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I am trying to prove that the internal bisectors of the angles of a triangle meet at a point - the incenter.

I need someone to critique this incomplete proof for me

Consider $\triangle ABC$ with angle bisectors $\angle A, \angle B, \angle C$. Assume a point I is on $\angle A$ and inside the triangle. Drop perpendiculars from I to side AC and AB to points Z and Y respectively. Thus we have $\triangle YAI \cong \triangle ZAI$ (AAS) $\implies$ IZ = IY

So my idea is to extend this idea to the other vertices and make IX = IY and IZ and finish off the proof. But I am not sure if this is considered circular logic. One of my friend started off like me and after he wrote down IZ = IY, he begins to say something along the lines of "Since I lies on the angle bisector of B..." and he pretty much repeated the same procedure and finished his proof.

But is it okay to "assume" that the same point I is also lying on some other bisector? I thought about using another "point" like I' and somehow show that I' = I later on. BUt that seems too difficult.

The picture is just an idea. I won't include it in my proof (I think my start up gives the reader a good idea of the triangle construction)

EDIT: Refined Proof

Consider $\triangle ABC$ with angle bisectors $\angle A, \angle B, \angle C$. Assume a point I lies on two angle bisectors, say $\angle A$ and $\angle B$, and inside the triangle. Drop perpendiculars from point I to side AC and AB to points Z and Y respectively. Thus we have $\triangle YAI \cong \triangle ZAI$ (AAS) $\implies$ IZ = IY. Similiarily, drop perpendiculars from point I to the point X on side CB and we obtain $\triangle XCI \cong \triangle ZCI$ (AAS) $\implies IZ = IX$. By transitivity, we have $IY = IZ = IX$. Hence point I is equidistant from all three sides of the triangle and is the incenter $\blacksquare$

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The angle bisectors aren't typically perpendicular to the sides. In particular the incenter I will not be on any of the perpendiculars you mention. –  coffeemath Oct 18 '12 at 3:58
    
I think you want to start by defining a point J to be where two of the bisectors meet. That way you aren't using circular logic. Then using only that point J and what you have so far, you try to draw other things like subtriangles. Hunt around for maybe some similar or congruent shapes, and hopefully prove that the line from the third vertex through J does in fact bisect the angle there. This approach will not be circular, and after done, only then call the J by the name incenter, and change the J to an I. –  coffeemath Oct 18 '12 at 4:01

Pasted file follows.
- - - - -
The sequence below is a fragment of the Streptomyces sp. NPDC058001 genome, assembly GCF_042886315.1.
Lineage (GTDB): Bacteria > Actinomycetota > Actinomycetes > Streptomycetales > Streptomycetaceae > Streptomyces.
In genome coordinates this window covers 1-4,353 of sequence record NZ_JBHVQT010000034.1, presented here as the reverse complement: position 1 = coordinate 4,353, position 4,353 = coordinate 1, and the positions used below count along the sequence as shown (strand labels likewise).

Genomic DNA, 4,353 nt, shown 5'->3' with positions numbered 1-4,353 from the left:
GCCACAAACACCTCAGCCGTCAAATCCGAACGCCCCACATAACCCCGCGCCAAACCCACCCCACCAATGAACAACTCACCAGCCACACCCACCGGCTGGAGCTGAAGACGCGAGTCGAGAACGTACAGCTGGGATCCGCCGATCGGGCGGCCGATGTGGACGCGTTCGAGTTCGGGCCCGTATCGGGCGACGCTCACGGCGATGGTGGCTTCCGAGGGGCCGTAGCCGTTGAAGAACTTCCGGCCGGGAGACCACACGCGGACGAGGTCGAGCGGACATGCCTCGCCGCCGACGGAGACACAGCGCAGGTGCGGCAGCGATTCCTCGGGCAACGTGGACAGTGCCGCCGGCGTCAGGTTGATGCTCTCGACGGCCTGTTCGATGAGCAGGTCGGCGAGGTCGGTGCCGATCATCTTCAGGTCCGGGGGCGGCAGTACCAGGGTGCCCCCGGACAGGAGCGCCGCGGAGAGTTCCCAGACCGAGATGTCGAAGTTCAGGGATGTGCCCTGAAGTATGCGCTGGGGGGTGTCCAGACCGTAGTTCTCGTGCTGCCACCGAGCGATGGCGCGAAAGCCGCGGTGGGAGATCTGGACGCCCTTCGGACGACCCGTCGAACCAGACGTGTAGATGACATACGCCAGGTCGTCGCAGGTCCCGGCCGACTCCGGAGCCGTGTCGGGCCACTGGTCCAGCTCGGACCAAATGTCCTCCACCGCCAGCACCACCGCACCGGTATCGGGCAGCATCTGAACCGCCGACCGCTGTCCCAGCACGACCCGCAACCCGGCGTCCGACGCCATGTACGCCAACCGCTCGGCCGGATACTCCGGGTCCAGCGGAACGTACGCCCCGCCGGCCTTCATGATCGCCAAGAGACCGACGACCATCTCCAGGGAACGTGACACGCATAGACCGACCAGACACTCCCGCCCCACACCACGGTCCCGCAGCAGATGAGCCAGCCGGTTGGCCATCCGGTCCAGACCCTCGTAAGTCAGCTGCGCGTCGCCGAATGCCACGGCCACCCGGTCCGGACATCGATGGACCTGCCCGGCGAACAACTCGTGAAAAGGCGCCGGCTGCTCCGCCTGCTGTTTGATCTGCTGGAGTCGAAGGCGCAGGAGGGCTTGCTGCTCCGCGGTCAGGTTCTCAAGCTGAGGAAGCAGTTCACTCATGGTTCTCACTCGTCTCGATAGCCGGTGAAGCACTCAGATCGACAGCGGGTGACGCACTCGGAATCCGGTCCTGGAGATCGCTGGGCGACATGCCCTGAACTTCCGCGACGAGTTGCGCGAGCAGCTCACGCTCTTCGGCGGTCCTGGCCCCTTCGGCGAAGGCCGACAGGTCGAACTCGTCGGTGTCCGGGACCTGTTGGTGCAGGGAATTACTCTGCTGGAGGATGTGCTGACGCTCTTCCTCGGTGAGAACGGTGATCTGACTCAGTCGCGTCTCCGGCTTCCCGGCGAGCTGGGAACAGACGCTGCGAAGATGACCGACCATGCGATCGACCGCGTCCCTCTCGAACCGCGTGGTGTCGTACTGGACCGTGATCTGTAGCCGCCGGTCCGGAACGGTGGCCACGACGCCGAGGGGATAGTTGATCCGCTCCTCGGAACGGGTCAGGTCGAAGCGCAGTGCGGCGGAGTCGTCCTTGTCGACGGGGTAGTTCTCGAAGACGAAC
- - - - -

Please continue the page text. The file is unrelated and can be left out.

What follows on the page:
You probably mean that point $I$ is on the bisector of $\angle A$. Then what you have in the box is fine, but this is correct for any point along the bisector, so $I$ need not be on the bisector of one of the other angles. DonAntonio's argument deals with this. –  Ross Millikan Oct 18 '12 at 4:01
    
I think you want to start by defining a point J to be where two of the bisectors meet. That way you aren't using circular logic. This is okay? Assuming that two bisectors meet is okay right? I'll fix up the start up then –  jip Oct 18 '12 at 4:04
    
@coffeemath, I am making perpendiculars after I connect the point from the bisectors. –  jip Oct 18 '12 at 4:10

1 Answer 1

up vote 3 down vote accepted

Of course it is not correct to assume I lying in two different bisectors: this is part of what must be proved!

I'd go like this: let I be the intersection point of two angle bisectors, say $\angle A\,,\,\angle B\,$ .

We get at once that the point I is at the same distance of the three sides of the triangle and, thus, it is ALSO on the third angle's bisector!

Remember: the bisector of an angle is the locus of all point that are at the same distance from both angle's legs.

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Could you look at my newly edit proof? –  jip Oct 18 '12 at 4:18
    
I think it's fine but it is basically the same as above and perhaps with too many words: any point on an angle bisector is at the same distawnce from both legs...period. No need, imo, to mention all that perpendiculars stuff, which is obvious and makes the proof a little cumbersome. –  DonAntonio Oct 18 '12 at 4:24
    
My professor actually told us to do that. How would you condense the proof (no pictures please)? –  jip Oct 18 '12 at 4:34
    
Just as I wrote it, making sure it is well understood what the definition of angle bisector as a locus of points is. –  DonAntonio Oct 18 '12 at 4:47
    
But aren't we trying to prove the definition? It seems like you just stated what it is. –  jip Oct 21 '12 at 5:33

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